Gavin Clarke reports:
Updated Mozilla has rolled out Firefox 14, which automatically encrypts web searches through Google, but the new release leaves an important back door open to advertisers.
The move also quietly undermines Mozilla’s crusade in the past years on maintaining the privacy of netizens by using Do-Not-Track as a plea to websites not to track users’ searches.
Firefox 14 now sets HTTPS Google as its search default, which Mozilla boasts shields its users from network snoopers and Wi-Fi hackers sniffing up search data.
The idea is you’ll have both anonymity of search and security of transaction while surfing over your chai double-shot latte over at Starbucks.
Announcing support for HTTPS back in May, Mozilla said that using HTTPS helps “providers like Google remove information from the referrer string“. The referrer is an HTTP header field transmitted between the browser and the web page that tells the website which earlier pages the user has visited.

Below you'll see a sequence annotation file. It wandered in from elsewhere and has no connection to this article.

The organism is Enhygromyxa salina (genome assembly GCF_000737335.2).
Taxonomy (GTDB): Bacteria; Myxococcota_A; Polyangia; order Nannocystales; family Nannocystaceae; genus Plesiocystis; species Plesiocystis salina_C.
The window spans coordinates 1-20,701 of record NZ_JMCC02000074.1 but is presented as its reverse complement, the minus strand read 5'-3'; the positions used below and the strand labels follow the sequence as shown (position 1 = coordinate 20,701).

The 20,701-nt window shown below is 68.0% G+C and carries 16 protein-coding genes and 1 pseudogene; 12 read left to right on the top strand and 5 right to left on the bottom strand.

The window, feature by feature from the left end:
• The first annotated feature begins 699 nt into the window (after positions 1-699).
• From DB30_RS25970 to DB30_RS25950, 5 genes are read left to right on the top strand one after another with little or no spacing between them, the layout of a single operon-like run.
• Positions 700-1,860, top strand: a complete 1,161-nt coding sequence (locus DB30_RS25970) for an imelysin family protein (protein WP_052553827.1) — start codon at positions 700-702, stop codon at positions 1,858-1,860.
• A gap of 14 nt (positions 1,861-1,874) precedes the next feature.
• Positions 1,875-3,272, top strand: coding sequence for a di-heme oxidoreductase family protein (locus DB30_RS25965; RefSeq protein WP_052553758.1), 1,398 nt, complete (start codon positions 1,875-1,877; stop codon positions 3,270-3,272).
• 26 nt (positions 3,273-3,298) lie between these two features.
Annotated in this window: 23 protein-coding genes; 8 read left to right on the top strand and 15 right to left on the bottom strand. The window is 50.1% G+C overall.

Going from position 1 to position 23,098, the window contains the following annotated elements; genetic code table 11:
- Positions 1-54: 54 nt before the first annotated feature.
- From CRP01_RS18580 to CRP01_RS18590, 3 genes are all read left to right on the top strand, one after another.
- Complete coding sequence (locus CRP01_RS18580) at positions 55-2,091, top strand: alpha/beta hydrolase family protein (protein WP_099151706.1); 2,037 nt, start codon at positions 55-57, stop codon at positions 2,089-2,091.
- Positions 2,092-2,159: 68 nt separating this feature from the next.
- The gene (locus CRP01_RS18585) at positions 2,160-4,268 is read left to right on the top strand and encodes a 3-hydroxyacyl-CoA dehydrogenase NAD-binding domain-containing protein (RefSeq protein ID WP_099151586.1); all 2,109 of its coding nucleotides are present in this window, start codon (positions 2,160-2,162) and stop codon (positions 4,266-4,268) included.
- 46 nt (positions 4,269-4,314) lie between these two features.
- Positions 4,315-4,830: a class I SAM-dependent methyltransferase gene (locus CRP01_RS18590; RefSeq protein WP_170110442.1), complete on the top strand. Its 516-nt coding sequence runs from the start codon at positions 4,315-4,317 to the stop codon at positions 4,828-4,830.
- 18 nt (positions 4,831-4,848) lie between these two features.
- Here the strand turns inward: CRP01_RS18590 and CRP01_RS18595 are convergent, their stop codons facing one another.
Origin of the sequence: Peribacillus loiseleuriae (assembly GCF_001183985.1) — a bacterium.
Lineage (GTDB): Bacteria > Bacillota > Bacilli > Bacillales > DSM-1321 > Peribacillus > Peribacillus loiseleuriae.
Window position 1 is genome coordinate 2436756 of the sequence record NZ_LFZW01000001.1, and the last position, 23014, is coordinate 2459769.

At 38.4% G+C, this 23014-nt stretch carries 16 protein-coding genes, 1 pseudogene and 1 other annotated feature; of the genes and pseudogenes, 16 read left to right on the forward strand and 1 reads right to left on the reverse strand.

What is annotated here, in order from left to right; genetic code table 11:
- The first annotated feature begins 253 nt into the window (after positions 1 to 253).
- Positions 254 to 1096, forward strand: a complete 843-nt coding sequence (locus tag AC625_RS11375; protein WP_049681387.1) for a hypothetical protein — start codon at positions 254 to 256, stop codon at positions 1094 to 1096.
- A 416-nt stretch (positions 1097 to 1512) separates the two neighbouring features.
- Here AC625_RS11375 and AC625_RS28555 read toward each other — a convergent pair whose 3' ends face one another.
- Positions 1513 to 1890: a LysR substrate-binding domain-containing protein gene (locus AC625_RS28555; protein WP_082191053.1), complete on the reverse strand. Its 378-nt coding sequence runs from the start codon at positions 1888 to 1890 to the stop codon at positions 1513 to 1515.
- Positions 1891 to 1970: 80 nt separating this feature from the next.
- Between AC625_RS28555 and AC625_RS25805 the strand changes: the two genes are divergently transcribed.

However, what Mozilla didn’t flag up today or back in May is the fact that if you happen to click on an ad on a page you hit then the encryption is removed and advertisers can see who you are and where you’ve been.
The justification given by Google for this leak in its secure search is the inevitable ability to let advertisers server up more accurately targeted ads.
Read more on The Register. The problem doesn’t seem to be with Mozilla, but it would be helpful for Mozilla to specifically and clearly address this issue on its site so that users do not get a false sense of security.